• Apply for a permit for installation or recertification of backflow preventer
• Send a copy of the existing device Certification/Recertification Document

Why install a backflow prevention device?
Backflow prevention assemblies are designed to prevent contaminated water or chemicals from flowing back into the public drinking water supply system.  Backflow prevention assemblies are an important component of protecting the drinking water supply and are legally mandated under state and federal regulations for those water service lines identified as posing a risk to the public water supply. 

Who needs to install a backflow prevention device?
Commercial, multi-family and applicable residential property owners are legally mandated to install and operate approved backflow prevention assemblies. Commercial properties include dry cleaners, car washes, restaurants, barber shops and beauty salons, auto repair shops, funeral parlors, medical offices, and contractors. Multi-story buildings, fire, and irrigation services are also required to have a backflow prevention assembly.

What is the cost of backflow prevention assembly?
Installation costs vary depending on the assembly and selected licensed plumbers' labor costs.   

Who can install and test a backflow prevention assembly?
Backflow prevention assemblies may only be tested or installed by a licensed plumber who is a certified backflow technician.
 
Additional resources
State of Florida
Florida Building Code
EPA Safe Drinking Water Act 

More on Backflow Prevention and Cross Connection Control:  
Drinking water generally moves in one direction- from the water treatment plant to a user tap. However, it is possible for drinking water to move in the opposite direction under some circumstances. This is called “backflow.” If our water supply is not protected from backflows, a connection between drinkable and non-drinkable water (“cross-connection”) could occur and contaminate the public drinking water supply. Cross connections can also occur if water delivered from the COH line comes in contact with chemicals or other pollutants. This can occur due to accidental backflow or back-siphonage of potentially contaminated water and it’s a big problem when that water re-enters the water supply. A backflow prevention device is used to protect public drinking water supplies from this potential contamination or pollution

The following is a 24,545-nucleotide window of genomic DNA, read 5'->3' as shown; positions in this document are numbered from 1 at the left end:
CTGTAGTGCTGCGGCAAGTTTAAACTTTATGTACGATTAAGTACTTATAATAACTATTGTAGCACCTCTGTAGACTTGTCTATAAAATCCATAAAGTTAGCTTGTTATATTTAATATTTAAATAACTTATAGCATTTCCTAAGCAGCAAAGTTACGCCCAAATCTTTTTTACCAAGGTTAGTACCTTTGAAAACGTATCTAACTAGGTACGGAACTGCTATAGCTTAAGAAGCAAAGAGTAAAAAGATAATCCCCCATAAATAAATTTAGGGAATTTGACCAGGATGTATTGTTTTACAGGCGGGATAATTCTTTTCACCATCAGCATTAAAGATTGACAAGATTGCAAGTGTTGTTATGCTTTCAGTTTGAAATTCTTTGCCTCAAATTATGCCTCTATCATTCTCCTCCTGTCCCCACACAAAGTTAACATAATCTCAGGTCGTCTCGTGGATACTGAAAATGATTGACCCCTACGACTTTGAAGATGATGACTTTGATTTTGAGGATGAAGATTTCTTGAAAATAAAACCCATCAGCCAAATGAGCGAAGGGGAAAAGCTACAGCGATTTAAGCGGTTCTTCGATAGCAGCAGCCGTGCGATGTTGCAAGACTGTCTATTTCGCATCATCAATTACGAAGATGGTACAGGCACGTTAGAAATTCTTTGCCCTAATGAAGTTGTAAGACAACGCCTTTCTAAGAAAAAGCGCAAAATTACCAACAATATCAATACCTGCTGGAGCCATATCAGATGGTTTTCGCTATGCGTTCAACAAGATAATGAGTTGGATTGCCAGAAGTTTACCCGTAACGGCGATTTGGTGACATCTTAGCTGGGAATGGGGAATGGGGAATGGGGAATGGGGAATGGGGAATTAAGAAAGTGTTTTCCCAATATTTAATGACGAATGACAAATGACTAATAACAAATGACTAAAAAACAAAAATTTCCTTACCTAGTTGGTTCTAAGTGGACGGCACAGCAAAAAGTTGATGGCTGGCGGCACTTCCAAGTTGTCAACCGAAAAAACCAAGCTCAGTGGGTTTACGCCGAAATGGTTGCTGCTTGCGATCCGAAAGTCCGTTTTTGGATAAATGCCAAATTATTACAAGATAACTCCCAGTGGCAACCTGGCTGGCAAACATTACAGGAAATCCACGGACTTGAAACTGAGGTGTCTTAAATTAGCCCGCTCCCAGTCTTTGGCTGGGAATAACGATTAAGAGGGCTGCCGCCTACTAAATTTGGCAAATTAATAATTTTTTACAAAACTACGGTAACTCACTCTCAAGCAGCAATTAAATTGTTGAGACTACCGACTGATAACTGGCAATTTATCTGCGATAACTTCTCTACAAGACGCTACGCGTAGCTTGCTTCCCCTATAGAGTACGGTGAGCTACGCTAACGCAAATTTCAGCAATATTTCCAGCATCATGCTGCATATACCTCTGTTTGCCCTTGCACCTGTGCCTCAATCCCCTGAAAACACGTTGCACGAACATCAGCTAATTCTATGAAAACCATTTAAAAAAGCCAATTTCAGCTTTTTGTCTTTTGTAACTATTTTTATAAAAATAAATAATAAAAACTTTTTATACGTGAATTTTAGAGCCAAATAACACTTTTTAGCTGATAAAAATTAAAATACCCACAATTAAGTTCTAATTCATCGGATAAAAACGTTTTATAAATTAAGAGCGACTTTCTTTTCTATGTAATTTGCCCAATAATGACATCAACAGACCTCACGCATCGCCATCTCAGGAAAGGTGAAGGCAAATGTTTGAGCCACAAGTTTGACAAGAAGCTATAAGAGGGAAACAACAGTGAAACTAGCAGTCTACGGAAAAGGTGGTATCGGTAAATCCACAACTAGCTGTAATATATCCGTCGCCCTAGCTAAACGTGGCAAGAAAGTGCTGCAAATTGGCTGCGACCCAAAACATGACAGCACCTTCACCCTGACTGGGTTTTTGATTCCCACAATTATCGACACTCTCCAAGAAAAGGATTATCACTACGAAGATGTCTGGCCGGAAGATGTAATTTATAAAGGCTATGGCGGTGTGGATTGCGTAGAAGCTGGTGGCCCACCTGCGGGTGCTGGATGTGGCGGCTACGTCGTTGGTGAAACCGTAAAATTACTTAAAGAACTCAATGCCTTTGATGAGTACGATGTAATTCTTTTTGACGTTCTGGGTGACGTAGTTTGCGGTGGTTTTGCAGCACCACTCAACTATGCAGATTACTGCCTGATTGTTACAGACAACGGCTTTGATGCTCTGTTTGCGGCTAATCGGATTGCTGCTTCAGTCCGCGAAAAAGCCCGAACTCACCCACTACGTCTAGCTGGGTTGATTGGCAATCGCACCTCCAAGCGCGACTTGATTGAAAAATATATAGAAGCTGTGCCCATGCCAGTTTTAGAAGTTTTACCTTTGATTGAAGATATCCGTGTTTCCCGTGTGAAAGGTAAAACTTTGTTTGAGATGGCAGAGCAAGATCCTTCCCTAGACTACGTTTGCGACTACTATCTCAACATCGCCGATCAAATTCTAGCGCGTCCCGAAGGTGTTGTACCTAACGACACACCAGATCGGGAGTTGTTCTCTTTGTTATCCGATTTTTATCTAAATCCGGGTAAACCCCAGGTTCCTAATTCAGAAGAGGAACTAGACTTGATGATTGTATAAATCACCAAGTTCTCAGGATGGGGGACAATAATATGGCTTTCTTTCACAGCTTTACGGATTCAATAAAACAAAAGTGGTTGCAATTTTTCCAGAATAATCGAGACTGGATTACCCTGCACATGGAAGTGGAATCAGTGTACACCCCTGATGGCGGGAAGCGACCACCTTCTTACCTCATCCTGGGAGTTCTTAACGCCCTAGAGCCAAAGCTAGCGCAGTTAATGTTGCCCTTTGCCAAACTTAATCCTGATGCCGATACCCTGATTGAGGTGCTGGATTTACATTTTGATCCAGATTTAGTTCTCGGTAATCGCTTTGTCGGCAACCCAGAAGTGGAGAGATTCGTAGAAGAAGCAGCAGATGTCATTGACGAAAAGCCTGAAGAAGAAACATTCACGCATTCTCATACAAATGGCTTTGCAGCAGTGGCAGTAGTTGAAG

Backflows are possible under two hydraulic conditions:

Backsiphonage.  A drop in pressure in the drinking water distribution system allows water to flow into it.  Examples of circumstances that could cause a pressure drop include:  a break in a main drinking water line, power loss at the water treatment plant, or very high water use in an area e.g. for fire-fighting.

Backpressure.  Potentially unsafe water under high pressure could be pushed from a private line into the public drinking water system.  For example, if a commercial facility uses pumps that produce high water pressure.

A backflow prevention device installed between drinking water and non-drinkable water lines can prevent either of these conditions from causing a cross-connection and impacting the public system. Common sources of potential cross-connections include:  swimming pools, a garden hose submerged in a bucket or car radiator, or attached to a chemical applicator, improperly installed toilet-tank assemblies, and irrigation, fire suppression or water softening systems.